Inducted June 9, 2005
Piekarski was a four year letter winner for the University of Pennsylvania from 1901 to 1904. The first Polish American to be named All-American, he was named to Walter Camp’s third team All-American team, and was a consensus All-American in 1904. A guard, Piekarski helped lead the Quakers to a 12-0-0 record in 1904. Playing in an era with no helmets, mouthpieces or faceguards the game itself was far different than modern football. There were few restrictions on what linemen could do to opposing players. His Penn team was so dominant that it shut out 11 of 12 opponents and outscored its opposition by a combined score of 222-4. Piekarski’s team was widely acclaimed as national champions.
INDUCTION BANQUET PROGRAM STORY — June 9, 2005
Frank Piekarski — Football’s First Polish-American All-American
By: Tom Tarapacki
NPASHF Board Member
Today Polish Americans are highly identified with the sport of football. In the 1930s and 1940s Polish American names Johnny Lujack, Ziggy Czarobski, Bill Osmanski, and Alex Wojciehowski were among the most famous in the sport. Their presence in the game was so prominent that Polish-sounding names became synonymous with football. But the man who started the remarkable run of great Polish Americans in football was Frank Piekarski, the first Polish American to earn All-America status in football.
Frank Piekarski was a four-year letter-winner for the University of Pennsylvania in from 1901 to 1904. In 1903 he was named to Walter Camp’s third team All-American team, and was a consensus All-American in 1904.
In the early 20th century college football was far different from the sport we know today. While it was rapidly growing in popularity in colleges, it was a very brutal sport. Protective equipment was virtually nonexistent. There were no helmets, mouthpieces or face guards, and the body pads used at the time were of little help. The game itself was far different as well. There was no forward pass, no neutral zone between teams, and no limit to how many players could be on the line at once. “Hurdle” plays allowed teams to lift up their ball carriers and throw them over the opposing lines. Mass-momentum plays such as the “flying wedge” of players frequently caused serious harm to the participants. In addition, there were few restrictions on what linemen could do to opposing players. Serious injury and even death were not uncommon. In 1905, President Teddy Roosevelt told colleges that he would abolish the sport if it did not become safer. Eventually, that led to rules changes that that opened the sport up, such as shortening the game from 70 to 60 minutes and legalizing the forward pass.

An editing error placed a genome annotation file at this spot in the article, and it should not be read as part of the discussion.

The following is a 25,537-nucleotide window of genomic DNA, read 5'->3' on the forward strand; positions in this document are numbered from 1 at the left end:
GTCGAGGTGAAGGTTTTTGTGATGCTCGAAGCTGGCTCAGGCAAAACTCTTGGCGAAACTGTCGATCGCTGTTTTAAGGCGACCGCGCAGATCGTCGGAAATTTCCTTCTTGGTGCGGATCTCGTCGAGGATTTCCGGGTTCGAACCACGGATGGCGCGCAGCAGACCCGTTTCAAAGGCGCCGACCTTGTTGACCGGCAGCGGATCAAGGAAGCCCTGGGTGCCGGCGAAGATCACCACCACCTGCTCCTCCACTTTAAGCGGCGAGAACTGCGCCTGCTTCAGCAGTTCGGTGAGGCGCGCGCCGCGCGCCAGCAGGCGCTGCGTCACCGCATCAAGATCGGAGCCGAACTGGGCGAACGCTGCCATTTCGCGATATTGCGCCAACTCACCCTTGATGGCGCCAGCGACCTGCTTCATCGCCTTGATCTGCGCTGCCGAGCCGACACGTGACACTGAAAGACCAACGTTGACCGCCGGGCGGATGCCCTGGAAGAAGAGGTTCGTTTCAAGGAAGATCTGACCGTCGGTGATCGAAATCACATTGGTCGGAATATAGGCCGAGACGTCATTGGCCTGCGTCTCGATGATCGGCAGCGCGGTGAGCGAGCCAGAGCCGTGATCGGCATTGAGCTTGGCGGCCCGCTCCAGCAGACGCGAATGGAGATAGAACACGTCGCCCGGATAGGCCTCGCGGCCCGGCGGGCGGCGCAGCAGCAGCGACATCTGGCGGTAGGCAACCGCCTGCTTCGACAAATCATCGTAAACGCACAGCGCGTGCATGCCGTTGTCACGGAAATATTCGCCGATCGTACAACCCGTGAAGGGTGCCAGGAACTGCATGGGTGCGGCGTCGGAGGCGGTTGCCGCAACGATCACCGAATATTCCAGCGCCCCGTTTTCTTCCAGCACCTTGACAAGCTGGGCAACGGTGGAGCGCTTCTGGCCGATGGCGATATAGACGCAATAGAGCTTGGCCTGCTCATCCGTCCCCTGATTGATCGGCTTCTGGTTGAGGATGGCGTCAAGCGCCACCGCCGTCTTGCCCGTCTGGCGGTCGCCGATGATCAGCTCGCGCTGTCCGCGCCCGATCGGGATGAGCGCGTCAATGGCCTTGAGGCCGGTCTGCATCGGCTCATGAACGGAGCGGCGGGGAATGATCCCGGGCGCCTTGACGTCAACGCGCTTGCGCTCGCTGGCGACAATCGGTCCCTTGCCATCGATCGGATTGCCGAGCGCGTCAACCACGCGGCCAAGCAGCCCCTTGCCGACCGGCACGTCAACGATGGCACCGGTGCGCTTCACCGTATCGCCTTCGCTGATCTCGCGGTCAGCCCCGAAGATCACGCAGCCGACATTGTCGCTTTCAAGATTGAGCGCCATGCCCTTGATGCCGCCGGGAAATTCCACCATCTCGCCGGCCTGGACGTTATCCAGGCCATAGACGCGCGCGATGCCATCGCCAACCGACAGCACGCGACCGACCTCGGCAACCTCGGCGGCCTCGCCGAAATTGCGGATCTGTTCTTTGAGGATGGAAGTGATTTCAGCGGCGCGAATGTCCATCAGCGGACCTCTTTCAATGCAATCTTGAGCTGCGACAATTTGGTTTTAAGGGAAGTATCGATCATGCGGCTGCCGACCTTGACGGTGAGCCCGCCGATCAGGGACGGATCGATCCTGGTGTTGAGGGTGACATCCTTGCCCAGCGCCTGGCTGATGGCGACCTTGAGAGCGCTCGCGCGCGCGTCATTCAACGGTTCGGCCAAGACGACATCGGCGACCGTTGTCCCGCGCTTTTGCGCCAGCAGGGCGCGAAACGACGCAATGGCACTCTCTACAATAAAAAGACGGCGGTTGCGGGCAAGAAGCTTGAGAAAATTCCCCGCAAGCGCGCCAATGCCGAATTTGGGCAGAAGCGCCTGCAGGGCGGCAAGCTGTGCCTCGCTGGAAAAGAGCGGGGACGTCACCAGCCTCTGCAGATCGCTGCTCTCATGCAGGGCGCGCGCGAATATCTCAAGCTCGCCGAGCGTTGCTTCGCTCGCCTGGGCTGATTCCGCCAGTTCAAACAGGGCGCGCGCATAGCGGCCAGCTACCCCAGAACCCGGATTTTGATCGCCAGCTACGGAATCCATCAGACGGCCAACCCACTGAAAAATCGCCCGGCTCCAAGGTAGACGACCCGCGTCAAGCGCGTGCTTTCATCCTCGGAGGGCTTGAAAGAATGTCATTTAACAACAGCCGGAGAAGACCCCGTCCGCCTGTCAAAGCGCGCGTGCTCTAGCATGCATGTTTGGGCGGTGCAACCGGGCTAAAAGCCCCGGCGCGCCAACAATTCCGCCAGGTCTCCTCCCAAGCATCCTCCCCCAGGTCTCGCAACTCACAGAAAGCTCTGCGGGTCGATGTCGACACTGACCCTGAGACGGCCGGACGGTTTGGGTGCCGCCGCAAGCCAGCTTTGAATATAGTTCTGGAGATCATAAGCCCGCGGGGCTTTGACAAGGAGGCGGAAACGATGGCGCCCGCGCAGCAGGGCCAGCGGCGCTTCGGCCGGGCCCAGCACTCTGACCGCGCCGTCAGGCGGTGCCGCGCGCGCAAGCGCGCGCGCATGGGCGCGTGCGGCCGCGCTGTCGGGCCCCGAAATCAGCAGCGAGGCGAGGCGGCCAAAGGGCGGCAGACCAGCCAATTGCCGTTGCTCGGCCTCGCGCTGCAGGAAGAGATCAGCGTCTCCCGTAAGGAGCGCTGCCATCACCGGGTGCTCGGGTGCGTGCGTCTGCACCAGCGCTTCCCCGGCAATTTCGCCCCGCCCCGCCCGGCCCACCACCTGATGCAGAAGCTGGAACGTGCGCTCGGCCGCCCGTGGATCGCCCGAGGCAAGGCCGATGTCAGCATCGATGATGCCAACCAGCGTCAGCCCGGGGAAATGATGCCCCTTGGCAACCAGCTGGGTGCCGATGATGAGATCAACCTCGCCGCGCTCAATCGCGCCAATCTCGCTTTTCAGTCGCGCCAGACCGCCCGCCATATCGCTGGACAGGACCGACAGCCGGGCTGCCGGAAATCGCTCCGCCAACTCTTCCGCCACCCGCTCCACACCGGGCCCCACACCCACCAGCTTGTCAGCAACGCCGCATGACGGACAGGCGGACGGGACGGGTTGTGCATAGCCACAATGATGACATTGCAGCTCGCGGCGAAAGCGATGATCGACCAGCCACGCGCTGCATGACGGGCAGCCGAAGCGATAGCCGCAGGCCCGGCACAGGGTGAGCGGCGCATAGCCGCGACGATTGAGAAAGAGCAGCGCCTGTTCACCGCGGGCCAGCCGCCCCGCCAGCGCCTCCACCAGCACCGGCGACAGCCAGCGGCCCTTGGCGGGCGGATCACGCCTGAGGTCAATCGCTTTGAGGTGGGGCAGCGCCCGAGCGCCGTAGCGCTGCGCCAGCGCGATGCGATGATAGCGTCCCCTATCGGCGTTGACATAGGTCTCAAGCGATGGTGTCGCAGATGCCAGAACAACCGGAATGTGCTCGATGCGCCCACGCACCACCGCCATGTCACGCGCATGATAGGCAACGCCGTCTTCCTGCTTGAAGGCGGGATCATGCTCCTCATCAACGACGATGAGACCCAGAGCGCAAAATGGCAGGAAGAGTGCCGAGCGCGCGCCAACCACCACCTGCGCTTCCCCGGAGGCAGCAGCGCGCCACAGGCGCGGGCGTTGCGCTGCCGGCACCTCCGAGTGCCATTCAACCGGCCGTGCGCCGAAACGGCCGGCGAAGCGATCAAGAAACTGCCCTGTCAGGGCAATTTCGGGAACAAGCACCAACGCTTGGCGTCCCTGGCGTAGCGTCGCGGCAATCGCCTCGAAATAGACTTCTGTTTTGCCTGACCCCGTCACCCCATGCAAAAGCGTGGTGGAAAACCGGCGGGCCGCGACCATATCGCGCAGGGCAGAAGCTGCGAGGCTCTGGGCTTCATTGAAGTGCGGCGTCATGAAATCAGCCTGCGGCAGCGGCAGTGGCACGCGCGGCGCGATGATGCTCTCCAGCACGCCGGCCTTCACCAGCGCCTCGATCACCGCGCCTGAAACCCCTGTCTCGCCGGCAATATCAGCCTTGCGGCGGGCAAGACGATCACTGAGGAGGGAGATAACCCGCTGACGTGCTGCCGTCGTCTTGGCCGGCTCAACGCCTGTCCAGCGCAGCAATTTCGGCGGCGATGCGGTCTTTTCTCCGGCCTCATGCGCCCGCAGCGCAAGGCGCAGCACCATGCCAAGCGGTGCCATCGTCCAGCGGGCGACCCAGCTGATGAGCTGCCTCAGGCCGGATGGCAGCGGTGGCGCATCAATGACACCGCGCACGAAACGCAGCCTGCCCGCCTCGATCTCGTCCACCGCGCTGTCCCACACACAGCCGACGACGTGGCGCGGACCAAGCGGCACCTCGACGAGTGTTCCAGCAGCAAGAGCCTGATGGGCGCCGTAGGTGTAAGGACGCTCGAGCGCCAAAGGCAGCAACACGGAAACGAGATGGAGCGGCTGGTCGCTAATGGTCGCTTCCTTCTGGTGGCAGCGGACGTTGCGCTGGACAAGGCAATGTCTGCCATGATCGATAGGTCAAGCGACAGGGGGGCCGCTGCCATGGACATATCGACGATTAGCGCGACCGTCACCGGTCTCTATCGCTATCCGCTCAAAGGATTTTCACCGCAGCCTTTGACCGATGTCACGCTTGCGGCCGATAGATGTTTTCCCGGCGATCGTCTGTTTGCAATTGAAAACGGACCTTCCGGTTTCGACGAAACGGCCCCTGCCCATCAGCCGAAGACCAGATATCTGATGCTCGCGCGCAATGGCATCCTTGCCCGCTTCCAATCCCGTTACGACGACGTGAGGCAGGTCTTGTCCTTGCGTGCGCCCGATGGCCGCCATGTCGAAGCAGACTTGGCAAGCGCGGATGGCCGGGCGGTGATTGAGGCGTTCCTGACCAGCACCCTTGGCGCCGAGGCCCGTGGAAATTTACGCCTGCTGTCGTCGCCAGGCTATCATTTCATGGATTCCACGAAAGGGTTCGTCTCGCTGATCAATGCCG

However, Piekarski played in an era when football was at its most vicious and dangerous. As guard, Piekarski was always in the middle of the field, where most of the action was. Piekarski was the only lineman from the national champions to earn All-American status. However, another Penn lineman and Polish American, tackle Tom Butkiewicz, was named a third team All-American.
The Quakers were a national power at the time, and in 1904 achieved a 12-0-0 record and the as widely acclaimed the national champion in 1904. In Gridiron Greats: A Century of Polish Americans in Football, author Ben Chestochowski pointed out that Piekarski’s Penn team was so dominant that it shut out 11 of 12 opponents, and outscored its opposition by a combined score of 222 -4. The only score allowed during the entire season was one field goal, which at that time counted for 4 points. During Piekarski’s four years, the Quakers had a record of 40-12-0.
More than a hundred years ago, long before the likes of Ron Jaworski and Mike Ditka enjoyed gridiron fame, Frank Piekarski was recognized as among the best in the game, and was the first Polish American to be an All-American.